Coca-Cola encourages us to “choose happiness.” Politicians take time out from building careers in the debris of democracy to remind us of the importance of regular exercise. Lifestyle bloggers insist to hundreds of thousands of followers that freedom looks like a white woman practicing yoga alone on a beach. One such image (on the @selflovemantras Instagram) informs us that “the deeper the self love, the richer you are.” That’s a charming sentiment, but landlords are not currently collecting rent in self-love.

Can all this positive thinking be actively harmful? Carl Cederström and André Spicer, authors of The Wellness Syndrome, certainly think so, arguing that obsessive ritualization of self-care comes at the expense of collective engagement, collapsing every social problem into a personal quest for the good life. “Wellness,” they declare, “has become an ideology.”•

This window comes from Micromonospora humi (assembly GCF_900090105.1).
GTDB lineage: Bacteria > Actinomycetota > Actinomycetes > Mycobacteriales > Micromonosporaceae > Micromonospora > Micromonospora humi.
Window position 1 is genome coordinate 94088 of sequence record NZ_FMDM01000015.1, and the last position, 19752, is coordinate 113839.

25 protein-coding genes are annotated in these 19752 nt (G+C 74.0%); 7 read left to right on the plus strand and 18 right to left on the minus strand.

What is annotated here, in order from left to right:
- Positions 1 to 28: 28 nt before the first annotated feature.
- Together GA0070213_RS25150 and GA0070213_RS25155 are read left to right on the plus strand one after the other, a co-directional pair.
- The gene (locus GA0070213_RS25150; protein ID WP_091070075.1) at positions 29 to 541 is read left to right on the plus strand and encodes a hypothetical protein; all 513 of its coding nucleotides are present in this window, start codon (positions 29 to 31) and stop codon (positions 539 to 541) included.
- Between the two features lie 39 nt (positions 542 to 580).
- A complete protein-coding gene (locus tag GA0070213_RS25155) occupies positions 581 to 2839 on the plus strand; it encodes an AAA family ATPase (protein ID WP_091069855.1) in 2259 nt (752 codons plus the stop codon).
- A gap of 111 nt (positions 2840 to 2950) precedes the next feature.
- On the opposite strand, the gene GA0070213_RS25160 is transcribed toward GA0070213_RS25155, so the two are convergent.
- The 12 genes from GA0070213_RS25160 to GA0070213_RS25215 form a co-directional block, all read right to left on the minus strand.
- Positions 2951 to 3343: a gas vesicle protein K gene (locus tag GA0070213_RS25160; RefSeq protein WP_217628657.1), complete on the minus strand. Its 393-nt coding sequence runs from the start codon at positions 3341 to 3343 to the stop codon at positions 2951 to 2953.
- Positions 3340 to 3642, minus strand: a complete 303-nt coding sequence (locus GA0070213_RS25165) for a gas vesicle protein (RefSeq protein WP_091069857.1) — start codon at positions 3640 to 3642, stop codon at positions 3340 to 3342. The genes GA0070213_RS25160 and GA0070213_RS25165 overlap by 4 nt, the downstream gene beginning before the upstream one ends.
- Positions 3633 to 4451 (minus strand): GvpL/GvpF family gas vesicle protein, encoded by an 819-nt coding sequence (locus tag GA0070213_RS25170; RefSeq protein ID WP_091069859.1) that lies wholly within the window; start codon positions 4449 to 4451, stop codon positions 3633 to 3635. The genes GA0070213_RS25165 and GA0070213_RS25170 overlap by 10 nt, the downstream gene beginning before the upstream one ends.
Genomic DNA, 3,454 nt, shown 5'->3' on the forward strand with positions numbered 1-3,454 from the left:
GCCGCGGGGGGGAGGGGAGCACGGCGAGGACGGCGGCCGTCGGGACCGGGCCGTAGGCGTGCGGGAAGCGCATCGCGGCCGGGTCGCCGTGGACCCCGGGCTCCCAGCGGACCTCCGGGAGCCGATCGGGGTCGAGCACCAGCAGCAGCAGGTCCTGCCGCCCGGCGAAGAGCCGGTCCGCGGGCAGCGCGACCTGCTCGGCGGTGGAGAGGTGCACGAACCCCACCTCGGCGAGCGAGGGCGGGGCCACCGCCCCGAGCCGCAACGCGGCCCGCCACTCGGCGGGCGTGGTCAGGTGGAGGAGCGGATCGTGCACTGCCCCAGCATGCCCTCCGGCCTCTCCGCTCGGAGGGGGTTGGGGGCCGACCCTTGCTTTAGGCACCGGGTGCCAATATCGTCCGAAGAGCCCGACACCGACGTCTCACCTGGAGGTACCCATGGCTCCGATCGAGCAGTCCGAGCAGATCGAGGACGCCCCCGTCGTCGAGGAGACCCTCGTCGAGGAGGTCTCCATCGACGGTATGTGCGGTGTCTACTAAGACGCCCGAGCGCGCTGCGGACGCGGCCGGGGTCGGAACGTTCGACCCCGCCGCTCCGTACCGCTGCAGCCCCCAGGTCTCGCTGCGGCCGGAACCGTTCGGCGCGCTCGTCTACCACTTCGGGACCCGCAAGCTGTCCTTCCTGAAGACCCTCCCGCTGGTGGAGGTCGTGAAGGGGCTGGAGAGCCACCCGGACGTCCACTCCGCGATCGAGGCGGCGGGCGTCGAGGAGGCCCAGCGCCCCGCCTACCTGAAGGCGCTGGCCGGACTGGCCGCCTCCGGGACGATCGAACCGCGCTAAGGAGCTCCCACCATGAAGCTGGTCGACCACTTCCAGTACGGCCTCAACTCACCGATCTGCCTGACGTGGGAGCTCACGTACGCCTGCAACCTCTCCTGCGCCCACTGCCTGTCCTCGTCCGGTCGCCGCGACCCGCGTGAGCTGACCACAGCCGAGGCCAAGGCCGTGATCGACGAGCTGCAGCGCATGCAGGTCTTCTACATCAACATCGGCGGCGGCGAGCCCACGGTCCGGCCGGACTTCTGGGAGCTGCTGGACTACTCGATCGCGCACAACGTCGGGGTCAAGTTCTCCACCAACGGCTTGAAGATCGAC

From the November 6, 1950 Brooklyn Daily Eagle:

In an excellent BBC Future piece, Rachel Nuwer attempts to weigh how close the West is to societal collapse, an implosion that would occur, if it does, not because of scarcity but due to our system, plagued by wealth inequality, failing at distribution.

Climate change may also play an important role, with a potential refugee crisis that will dwarf Syria’s tragedy, the relatively “dry” states overwhelmed by the inundation. Or perhaps the luckier lands will meet with disaster by trying to build a wall to keep the future out. Either reality is fraught.

The writer relies in part on the computer models of systems scientists to gauge if ecological strain and economic stratification will topple us, some of which suggest the latter factor could do us in entirely on its own, though the more likely scenario would be a confluence of unfortunate circumstances.